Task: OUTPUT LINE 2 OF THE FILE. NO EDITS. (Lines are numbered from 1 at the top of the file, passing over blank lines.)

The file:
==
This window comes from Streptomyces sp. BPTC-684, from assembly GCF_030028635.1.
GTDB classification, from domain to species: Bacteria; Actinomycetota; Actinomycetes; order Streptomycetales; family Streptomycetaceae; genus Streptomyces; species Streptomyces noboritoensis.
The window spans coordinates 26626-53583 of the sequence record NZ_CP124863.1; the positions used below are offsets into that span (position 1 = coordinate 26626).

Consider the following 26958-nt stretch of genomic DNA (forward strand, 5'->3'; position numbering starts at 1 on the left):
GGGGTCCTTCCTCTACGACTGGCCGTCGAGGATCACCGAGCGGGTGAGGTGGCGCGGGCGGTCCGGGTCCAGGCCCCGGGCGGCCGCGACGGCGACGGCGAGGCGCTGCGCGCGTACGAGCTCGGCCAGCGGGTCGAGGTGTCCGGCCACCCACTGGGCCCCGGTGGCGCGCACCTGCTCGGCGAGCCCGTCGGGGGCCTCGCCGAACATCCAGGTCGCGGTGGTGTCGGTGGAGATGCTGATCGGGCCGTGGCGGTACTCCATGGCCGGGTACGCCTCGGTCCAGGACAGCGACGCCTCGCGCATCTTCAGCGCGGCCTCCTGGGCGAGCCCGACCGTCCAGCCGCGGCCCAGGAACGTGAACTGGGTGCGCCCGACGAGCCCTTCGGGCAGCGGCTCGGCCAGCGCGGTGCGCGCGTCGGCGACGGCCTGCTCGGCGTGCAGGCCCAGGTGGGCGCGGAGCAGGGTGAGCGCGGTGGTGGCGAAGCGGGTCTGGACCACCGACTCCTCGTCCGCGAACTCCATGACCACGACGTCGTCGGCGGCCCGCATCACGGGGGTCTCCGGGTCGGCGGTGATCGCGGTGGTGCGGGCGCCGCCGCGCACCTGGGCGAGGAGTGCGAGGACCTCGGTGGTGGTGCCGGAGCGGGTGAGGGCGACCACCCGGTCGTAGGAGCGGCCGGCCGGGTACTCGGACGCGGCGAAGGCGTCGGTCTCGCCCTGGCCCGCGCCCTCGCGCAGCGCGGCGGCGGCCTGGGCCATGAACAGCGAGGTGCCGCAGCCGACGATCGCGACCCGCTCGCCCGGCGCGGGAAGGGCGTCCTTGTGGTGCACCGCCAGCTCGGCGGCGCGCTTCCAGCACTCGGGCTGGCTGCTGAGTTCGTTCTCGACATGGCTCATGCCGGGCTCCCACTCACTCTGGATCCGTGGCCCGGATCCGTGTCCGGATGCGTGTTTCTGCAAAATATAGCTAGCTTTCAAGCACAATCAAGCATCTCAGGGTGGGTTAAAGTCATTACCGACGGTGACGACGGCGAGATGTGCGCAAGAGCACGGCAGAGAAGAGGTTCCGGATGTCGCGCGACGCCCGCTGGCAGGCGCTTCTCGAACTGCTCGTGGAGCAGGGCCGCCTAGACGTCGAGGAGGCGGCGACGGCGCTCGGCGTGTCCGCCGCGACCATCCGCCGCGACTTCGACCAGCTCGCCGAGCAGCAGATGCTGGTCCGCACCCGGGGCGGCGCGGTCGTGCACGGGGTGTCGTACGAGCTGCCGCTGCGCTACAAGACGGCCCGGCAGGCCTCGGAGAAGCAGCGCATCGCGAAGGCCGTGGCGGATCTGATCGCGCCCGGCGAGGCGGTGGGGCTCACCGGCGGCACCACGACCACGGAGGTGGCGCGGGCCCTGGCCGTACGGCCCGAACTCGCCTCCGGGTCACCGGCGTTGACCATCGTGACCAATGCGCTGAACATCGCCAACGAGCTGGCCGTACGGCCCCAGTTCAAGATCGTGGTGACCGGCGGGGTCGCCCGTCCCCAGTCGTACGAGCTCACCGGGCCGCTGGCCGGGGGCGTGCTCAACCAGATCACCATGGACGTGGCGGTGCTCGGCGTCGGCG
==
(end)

GTDB classification, from domain to species: Bacteria; Actinomycetota; Actinomycetes; order Streptomycetales; family Streptomycetaceae; genus Streptomyces; species Streptomyces noboritoensis.